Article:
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Daily Oral Hygiene

Easy Habits For Maintaining Oral Health

By Dr. Garry A. Rayant


How Do I Know I’m Doing It Right?

Here are some easy ways to get feedback and positive reinforcement:

Tongue test to check for slippery clean feeling at the gum line after plaque removal.
“Tongue test” to check for slippery clean feeling at the gum line after plaque removal.

The Tongue Test. “Slick at the gum line!” Have you noticed that after a professional dental cleaning, your teeth feel slick and smooth down to the gum line? That’s how they should feel every time you brush your own teeth.

Use your tongue to feel at the gum line, and see if the tooth surfaces feel smooth and slick throughout your mouth. Try the upper front teeth first, which is where most people do the best job because it’s easiest to reach. Then, try the more difficult areas, such as the tongue side of the lower back teeth.

Floss check. “Squeaky clean!” If you run the floss up and down a tooth surface, it should squeak if you’ve removed all the plaque possible. That “Squeaky clean” feeling is easier to achieve with un-waxed floss.

Getting To That Loving Feeling

If you are unable to successfully judge, or remove all the bacterial plaque, don’t be disappointed or frustrated — everyone has different levels of dexterity. Remember, it’s important to reduce your daily plaque level, even if you can’t remove it all. If you can decrease the plaque level on your teeth each day, then you’re still more likely to keep your teeth and gums relatively healthy for life.

Before disclosant solution is used.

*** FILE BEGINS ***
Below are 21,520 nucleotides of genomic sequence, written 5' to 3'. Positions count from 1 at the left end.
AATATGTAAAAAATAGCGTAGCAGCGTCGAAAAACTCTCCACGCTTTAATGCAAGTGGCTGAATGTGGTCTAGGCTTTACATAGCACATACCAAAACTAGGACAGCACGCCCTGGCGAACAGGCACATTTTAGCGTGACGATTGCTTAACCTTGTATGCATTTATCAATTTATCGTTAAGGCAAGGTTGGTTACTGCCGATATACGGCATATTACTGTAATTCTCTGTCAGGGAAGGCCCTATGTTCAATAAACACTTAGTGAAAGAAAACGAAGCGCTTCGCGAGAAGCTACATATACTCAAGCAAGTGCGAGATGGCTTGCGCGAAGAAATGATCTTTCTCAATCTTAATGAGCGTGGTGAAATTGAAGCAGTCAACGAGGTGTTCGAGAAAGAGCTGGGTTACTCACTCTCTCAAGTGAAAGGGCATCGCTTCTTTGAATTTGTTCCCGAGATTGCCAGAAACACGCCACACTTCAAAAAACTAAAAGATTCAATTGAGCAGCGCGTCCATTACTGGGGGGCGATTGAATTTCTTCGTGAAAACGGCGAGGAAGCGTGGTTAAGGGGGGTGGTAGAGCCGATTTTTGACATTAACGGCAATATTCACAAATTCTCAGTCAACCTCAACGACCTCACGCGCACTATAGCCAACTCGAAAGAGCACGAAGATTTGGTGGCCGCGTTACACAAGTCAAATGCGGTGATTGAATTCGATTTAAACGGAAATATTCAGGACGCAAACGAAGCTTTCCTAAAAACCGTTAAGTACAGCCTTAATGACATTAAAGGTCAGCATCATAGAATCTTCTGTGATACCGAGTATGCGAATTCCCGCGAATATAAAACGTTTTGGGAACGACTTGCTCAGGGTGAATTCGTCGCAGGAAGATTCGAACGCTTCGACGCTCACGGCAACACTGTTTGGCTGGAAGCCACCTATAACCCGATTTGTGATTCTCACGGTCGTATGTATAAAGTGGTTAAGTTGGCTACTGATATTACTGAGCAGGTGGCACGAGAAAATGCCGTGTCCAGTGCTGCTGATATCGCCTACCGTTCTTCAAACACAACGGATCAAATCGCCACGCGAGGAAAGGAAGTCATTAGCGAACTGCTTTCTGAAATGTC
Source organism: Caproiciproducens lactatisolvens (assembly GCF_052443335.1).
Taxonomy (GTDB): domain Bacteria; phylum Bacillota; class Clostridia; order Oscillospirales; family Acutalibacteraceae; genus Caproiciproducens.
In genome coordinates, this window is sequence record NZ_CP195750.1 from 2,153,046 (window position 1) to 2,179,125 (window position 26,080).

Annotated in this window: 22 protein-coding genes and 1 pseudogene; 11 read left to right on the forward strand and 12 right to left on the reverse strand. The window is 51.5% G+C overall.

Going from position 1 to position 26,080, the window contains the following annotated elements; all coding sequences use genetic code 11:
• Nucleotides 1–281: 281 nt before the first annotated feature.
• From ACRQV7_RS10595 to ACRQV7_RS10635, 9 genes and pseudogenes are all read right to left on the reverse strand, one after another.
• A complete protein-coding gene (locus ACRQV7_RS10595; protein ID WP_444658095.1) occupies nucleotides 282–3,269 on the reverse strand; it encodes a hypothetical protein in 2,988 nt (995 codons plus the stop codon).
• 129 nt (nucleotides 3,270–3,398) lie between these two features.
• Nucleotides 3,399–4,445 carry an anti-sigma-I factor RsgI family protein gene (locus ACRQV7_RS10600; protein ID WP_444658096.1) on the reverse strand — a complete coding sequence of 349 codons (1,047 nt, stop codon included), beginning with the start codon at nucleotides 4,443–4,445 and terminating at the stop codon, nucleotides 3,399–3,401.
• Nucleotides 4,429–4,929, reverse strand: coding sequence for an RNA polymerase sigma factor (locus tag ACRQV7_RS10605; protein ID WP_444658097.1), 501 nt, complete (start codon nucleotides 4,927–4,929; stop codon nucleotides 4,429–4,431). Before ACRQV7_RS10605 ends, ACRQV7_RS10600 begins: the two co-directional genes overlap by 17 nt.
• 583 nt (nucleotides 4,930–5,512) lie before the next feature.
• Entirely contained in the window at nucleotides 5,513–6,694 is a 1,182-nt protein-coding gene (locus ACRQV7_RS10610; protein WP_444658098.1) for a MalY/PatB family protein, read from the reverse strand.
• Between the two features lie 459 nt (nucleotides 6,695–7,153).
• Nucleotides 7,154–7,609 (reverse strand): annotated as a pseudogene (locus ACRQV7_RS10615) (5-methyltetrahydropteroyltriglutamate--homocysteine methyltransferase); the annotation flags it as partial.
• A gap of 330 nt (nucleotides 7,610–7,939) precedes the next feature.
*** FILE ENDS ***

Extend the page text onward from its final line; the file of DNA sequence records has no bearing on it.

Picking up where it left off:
11 year old child before disclosing solution is used. To the naked eye, it is impossible to see plaque (bacteria).
Disclosant solution is used.
Same child after disclosing solution is used. The purple stain highlights older bacterial plaque and the pink newer plaque. Are you surprised?
After plaque has been removed.
Same child after plaque removal. Notice all the stain (plaque) has been removed.
Photos provided by
Dr. Garry A. Rayant


Bleeding. It’s important to note that healthy gums do not bleed. Bleeding signals inflammation of the gums, i.e. gingivitis. So take bleeding that lasts more than a few days seriously. If you note bleeding after brushing or flossing, it’s a sign of inflammation, even in the absence of pain. If you do notice minor bleeding, it should go away after a few days of using the new brushing and flossing methods we’ve described. If it doesn’t, or if it’s painful, consult your dentist.

Proof Positive:

Seeing Is Believing. Disclosing solutions are simple dyes that can stain plaque and make it visible. Your dentist or hygienist may have used them in your treatment before, together with an “index” or charting system to quantify your behavior at your dental visits. Disclosing solutions give your dentist a regular measure of your dental health habits — similar to the regular blood pressure readings you undergo during a visit to the doctor’s office.

Healthy Oral Hygiene Habits. After practicing the techniques for a while, your hygiene “behavior” should become automatic and unconscious. But, you’ll also have adopted new ways to check how well you’re doing (tongue test). Then you should be able to build oral hygiene habits into your day efficiently, and you’ll be on the road to a lifetime of oral health.

Visit Your Dentist Your dentist is the ultimate check for knowing how effective you’ve been with your hygiene habits — it’s mirrored in your oral health.

DO — Try This At Home

Are your teeth and gums healthy? If you have questions about your dental health and how to practice good oral hygiene, don’t be afraid to ask. Your dentist can discuss the state of your oral health with you — and offer some good pointers for dental health habits to practice at home.

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